So far the horseback fighting pales in comparison to Mount in Blade. Actually, now that I think about it, everything except the cinematic story, graphics, interesting swordplay, and overall presentation pale in comparison to Mount and Blade.
About playing games in alternate language, it's just my hotfix so that I'm not rolling my eyes at bad voice acting or terrible dialogue. This game has probably the best dialogue I can remember from any game I've played, but I still prefer it in a different language. Part of problem with voice acting in video games is that you have a lot of reused strings, and I understand that you can't have actors pouring their hearts out with oscar performances for every little side quest and throw-away encounter, but jilted dialogue just really bothers me. I feel like this game should have been condensed into 50% story, and 50% sword fighting. Everything else is fluff and detracts from what they did really well.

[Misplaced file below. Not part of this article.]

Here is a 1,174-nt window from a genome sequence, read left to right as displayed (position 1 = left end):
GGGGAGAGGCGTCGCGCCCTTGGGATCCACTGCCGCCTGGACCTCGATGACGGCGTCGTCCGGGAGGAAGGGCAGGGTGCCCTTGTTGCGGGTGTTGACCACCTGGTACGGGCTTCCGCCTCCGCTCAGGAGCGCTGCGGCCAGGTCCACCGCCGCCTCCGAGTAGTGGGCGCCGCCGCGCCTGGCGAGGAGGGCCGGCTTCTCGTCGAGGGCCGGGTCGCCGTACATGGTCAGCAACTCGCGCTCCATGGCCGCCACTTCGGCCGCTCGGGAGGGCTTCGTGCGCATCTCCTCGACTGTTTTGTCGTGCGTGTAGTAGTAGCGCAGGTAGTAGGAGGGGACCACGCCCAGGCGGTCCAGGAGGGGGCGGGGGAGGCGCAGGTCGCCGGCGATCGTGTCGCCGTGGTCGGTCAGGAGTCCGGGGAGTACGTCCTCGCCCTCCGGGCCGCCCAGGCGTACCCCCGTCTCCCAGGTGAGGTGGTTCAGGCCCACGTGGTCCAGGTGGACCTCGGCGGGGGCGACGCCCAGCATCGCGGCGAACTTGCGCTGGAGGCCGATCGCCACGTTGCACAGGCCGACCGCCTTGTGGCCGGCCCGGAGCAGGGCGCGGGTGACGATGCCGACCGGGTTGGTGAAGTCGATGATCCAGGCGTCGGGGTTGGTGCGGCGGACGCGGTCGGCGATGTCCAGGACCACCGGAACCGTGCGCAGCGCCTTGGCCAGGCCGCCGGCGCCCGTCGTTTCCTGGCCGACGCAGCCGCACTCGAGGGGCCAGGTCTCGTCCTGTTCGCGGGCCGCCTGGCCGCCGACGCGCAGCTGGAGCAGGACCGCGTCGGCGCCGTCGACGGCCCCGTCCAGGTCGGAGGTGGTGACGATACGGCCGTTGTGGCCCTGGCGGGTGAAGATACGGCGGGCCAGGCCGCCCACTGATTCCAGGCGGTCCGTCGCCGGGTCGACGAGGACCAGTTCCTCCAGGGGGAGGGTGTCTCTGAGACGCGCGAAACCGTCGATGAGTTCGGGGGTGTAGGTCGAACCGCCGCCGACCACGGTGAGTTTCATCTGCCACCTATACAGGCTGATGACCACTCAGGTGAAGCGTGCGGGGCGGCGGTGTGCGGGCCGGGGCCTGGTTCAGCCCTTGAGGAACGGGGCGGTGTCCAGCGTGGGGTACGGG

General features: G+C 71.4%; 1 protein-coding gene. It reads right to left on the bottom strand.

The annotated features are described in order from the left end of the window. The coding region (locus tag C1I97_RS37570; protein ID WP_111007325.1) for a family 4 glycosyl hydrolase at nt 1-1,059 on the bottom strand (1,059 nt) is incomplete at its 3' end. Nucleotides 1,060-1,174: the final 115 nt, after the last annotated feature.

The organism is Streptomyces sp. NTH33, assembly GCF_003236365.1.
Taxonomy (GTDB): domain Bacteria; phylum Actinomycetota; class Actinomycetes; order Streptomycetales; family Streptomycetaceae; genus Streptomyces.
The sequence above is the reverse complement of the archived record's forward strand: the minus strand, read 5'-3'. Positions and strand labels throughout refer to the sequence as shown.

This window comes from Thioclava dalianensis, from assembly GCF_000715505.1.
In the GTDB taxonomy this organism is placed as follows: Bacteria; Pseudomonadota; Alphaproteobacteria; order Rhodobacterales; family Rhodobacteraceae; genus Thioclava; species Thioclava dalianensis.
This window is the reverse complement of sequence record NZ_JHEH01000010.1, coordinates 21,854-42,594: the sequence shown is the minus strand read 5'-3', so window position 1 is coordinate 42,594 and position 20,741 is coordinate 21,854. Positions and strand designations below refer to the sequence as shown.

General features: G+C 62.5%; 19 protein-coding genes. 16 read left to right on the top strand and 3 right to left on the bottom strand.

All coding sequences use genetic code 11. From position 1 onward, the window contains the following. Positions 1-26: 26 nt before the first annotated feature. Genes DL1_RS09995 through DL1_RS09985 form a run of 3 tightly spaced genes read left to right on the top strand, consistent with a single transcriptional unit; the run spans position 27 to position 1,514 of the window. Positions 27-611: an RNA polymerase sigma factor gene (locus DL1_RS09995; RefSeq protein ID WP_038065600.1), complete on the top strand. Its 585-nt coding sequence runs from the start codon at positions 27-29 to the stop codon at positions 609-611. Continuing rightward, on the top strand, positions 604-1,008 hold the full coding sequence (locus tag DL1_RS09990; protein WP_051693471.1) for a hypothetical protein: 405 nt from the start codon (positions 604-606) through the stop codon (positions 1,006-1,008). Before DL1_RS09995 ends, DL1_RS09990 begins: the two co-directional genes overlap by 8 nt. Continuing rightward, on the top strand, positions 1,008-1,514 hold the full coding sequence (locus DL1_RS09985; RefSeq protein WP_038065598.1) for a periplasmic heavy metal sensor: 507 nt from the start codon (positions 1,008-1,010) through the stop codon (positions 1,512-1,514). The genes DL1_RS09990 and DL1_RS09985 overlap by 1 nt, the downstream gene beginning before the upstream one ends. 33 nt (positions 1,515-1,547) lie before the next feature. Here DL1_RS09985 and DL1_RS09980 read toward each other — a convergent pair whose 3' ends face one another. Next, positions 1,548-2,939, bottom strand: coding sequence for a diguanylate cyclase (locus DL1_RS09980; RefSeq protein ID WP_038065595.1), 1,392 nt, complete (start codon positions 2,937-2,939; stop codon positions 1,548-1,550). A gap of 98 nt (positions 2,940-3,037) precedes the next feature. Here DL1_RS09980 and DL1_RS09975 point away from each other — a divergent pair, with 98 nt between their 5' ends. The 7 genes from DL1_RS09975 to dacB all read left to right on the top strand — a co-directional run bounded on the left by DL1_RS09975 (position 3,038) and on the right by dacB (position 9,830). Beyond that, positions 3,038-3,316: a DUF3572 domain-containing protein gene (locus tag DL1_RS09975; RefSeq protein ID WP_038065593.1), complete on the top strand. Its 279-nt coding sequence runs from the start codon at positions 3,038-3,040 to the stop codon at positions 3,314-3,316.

If you are looking for a beautifully realized natural environment, low stress, casual, but very intriguing gameplay, I would recommend The Hunter: Call of the Wild. It is purely a hunting simulation, but it does this amazingly well. Best looking game environment I have ever seen, and the sound and overall game design is a perfect example of gesamkuntswerk.
Been playing and getting inspiration from this game and that there are some interesting game design decisions like picking up herbs triggers always aroundsih 3 sec cut scene. If you pick 10 nettles in a row it become a nuisance. Also picking up items it bit clunky if you repeat it. I get it that it is somewhat "realistic" to grab items with hand but these are actions that people usually perform multiple times so it gets bit annoying. All in all the feel of the game reminds me super-mega-über-classic Darklands - if older ppl remember it. Open world game in medieval germany.